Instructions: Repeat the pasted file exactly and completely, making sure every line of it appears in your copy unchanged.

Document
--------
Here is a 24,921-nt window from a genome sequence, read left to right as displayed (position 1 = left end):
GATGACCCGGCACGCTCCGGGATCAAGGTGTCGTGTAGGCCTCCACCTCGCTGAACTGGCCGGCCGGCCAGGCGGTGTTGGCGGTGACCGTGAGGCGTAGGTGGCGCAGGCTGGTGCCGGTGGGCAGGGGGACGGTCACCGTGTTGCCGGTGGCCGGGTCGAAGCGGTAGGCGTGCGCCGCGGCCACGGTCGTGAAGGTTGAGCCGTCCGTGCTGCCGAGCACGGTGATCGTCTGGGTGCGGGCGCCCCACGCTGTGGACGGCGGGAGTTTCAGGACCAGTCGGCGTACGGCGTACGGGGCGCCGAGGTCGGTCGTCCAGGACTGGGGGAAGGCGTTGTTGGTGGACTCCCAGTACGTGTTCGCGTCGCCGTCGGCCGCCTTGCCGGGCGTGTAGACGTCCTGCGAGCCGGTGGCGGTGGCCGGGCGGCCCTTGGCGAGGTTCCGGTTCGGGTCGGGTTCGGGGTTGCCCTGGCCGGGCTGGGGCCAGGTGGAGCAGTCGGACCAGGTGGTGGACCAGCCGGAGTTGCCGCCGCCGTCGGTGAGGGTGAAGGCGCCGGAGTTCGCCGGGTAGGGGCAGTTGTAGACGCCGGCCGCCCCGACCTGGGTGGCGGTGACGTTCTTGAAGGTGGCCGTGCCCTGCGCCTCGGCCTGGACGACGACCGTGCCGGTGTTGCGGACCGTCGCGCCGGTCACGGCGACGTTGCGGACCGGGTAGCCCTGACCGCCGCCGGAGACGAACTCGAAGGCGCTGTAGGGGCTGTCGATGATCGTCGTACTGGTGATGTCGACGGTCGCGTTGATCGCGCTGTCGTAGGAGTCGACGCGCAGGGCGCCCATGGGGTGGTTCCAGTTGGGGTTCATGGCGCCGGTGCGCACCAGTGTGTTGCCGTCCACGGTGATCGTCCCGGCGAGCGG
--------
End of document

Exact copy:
Here is a 24,921-nt window from a genome sequence, read left to right as displayed (position 1 = left end):
GATGACCCGGCACGCTCCGGGATCAAGGTGTCGTGTAGGCCTCCACCTCGCTGAACTGGCCGGCCGGCCAGGCGGTGTTGGCGGTGACCGTGAGGCGTAGGTGGCGCAGGCTGGTGCCGGTGGGCAGGGGGACGGTCACCGTGTTGCCGGTGGCCGGGTCGAAGCGGTAGGCGTGCGCCGCGGCCACGGTCGTGAAGGTTGAGCCGTCCGTGCTGCCGAGCACGGTGATCGTCTGGGTGCGGGCGCCCCACGCTGTGGACGGCGGGAGTTTCAGGACCAGTCGGCGTACGGCGTACGGGGCGCCGAGGTCGGTCGTCCAGGACTGGGGGAAGGCGTTGTTGGTGGACTCCCAGTACGTGTTCGCGTCGCCGTCGGCCGCCTTGCCGGGCGTGTAGACGTCCTGCGAGCCGGTGGCGGTGGCCGGGCGGCCCTTGGCGAGGTTCCGGTTCGGGTCGGGTTCGGGGTTGCCCTGGCCGGGCTGGGGCCAGGTGGAGCAGTCGGACCAGGTGGTGGACCAGCCGGAGTTGCCGCCGCCGTCGGTGAGGGTGAAGGCGCCGGAGTTCGCCGGGTAGGGGCAGTTGTAGACGCCGGCCGCCCCGACCTGGGTGGCGGTGACGTTCTTGAAGGTGGCCGTGCCCTGCGCCTCGGCCTGGACGACGACCGTGCCGGTGTTGCGGACCGTCGCGCCGGTCACGGCGACGTTGCGGACCGGGTAGCCCTGACCGCCGCCGGAGACGAACTCGAAGGCGCTGTAGGGGCTGTCGATGATCGTCGTACTGGTGATGTCGACGGTCGCGTTGATCGCGCTGTCGTAGGAGTCGACGCGCAGGGCGCCCATGGGGTGGTTCCAGTTGGGGTTCATGGCGCCGGTGCGCACCAGTGTGTTGCCGTCCACGGTGATCGTCCCGGCGAGCGG